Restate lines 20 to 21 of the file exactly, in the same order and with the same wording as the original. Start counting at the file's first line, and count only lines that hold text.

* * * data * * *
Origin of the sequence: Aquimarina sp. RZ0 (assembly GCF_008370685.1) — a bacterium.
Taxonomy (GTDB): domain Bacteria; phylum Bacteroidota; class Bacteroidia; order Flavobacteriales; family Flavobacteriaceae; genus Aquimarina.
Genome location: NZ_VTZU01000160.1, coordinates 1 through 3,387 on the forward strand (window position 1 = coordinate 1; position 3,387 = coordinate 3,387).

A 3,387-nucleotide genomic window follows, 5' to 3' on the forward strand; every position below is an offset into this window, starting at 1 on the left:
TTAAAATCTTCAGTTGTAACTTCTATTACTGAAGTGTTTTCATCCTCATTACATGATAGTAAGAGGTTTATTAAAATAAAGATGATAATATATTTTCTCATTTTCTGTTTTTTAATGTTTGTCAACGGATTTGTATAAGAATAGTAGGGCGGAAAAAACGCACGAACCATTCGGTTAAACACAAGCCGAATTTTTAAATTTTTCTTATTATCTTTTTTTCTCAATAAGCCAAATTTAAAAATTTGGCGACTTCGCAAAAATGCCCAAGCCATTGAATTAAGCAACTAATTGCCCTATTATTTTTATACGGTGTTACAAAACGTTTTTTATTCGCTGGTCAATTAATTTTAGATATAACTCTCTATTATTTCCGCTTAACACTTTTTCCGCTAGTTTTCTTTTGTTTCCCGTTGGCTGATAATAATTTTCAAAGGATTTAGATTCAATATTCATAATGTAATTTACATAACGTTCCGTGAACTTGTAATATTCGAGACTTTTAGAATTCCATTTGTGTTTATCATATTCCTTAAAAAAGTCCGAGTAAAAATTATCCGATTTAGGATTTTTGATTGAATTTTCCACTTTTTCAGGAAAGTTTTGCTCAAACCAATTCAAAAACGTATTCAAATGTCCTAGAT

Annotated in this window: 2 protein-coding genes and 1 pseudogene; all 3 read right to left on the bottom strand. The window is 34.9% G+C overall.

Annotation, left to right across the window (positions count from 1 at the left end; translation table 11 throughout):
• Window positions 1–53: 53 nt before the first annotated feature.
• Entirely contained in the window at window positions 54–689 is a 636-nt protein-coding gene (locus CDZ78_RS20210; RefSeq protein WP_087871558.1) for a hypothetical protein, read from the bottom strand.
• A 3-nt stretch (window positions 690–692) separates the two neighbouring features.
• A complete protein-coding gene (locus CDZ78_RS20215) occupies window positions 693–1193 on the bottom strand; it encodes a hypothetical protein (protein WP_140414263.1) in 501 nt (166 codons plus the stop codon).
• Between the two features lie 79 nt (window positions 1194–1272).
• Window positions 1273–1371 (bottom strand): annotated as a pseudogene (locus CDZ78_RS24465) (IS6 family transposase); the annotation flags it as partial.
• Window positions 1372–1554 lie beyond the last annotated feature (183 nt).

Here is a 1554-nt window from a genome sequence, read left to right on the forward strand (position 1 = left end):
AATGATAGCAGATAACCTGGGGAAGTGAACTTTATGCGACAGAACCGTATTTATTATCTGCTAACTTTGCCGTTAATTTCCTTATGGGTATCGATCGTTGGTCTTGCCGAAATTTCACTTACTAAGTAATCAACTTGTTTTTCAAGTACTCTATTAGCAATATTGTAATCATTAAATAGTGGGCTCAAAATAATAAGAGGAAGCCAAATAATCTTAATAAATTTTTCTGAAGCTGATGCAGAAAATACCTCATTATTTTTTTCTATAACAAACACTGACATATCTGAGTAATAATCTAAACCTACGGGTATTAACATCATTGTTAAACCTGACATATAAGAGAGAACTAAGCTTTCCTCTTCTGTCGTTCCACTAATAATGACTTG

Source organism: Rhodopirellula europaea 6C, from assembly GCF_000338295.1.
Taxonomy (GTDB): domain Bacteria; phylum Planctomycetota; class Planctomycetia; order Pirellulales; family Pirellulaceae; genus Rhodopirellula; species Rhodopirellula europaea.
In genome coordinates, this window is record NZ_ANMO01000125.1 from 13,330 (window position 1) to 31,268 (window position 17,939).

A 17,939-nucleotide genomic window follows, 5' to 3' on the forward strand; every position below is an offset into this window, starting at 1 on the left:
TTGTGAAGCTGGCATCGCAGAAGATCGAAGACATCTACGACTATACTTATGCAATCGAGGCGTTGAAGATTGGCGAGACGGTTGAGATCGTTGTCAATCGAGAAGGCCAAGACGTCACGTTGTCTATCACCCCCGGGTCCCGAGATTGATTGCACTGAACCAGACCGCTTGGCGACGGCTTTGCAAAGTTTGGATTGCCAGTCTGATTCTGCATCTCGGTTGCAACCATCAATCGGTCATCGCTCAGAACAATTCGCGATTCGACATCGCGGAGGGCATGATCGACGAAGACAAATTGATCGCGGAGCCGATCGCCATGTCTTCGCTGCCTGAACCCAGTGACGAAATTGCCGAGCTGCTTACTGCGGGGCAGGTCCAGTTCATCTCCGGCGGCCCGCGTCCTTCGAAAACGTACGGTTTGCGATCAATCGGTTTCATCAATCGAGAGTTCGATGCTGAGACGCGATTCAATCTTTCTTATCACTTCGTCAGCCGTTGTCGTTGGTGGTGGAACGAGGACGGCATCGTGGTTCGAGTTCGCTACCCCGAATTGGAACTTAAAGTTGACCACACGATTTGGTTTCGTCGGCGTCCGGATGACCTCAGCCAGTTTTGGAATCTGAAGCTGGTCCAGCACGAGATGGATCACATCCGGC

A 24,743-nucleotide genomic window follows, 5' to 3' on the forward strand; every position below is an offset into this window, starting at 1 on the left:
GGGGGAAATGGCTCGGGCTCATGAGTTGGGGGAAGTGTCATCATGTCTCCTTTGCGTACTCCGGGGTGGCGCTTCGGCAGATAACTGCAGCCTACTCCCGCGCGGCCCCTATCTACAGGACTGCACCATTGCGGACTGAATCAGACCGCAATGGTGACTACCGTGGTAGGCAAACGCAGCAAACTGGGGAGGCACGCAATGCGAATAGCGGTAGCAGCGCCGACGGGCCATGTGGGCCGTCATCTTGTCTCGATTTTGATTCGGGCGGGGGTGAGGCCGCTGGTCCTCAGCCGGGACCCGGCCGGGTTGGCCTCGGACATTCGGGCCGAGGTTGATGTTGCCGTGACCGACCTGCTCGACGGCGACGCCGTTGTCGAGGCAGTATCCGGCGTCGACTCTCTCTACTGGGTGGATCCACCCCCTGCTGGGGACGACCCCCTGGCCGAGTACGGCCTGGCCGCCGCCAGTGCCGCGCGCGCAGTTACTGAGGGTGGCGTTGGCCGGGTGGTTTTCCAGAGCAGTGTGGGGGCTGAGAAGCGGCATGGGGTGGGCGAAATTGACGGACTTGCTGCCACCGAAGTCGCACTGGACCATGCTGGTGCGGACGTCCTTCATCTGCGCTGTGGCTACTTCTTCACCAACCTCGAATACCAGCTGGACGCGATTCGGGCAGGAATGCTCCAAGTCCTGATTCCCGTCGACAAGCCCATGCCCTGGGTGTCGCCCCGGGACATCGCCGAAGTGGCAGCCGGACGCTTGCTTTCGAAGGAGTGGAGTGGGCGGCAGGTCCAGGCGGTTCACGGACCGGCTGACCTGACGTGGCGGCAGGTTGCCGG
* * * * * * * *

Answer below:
A 17,939-nucleotide genomic window follows, 5' to 3' on the forward strand; every position below is an offset into this window, starting at 1 on the left:
TTGTGAAGCTGGCATCGCAGAAGATCGAAGACATCTACGACTATACTTATGCAATCGAGGCGTTGAAGATTGGCGAGACGGTTGAGATCGTTGTCAATCGAGAAGGCCAAGACGTCACGTTGTCTATCACCCCCGGGTCCCGAGATTGATTGCACTGAACCAGACCGCTTGGCGACGGCTTTGCAAAGTTTGGATTGCCAGTCTGATTCTGCATCTCGGTTGCAACCATCAATCGGTCATCGCTCAGAACAATTCGCGATTCGACATCGCGGAGGGCATGATCGACGAAGACAAATTGATCGCGGAGCCGATCGCCATGTCTTCGCTGCCTGAACCCAGTGACGAAATTGCCGAGCTGCTTACTGCGGGGCAGGTCCAGTTCATCTCCGGCGGCCCGCGTCCTTCGAAAACGTACGGTTTGCGATCAATCGGTTTCATCAATCGAGAGTTCGATGCTGAGACGCGATTCAATCTTTCTTATCACTTCGTCAGCCGTTGTCGTTGGTGGTGGAACGAGGACGGCATCGTGGTTCGAGTTCGCTACCCCGAATTGGAACTTAAAGTTGACCACACGATTTGGTTTCGTCGGCGTCCGGATGACCTCAGCCAGTTTTGGAATCTGAAGCTGGTCCAGCACGAGATGGATCACATCCGGC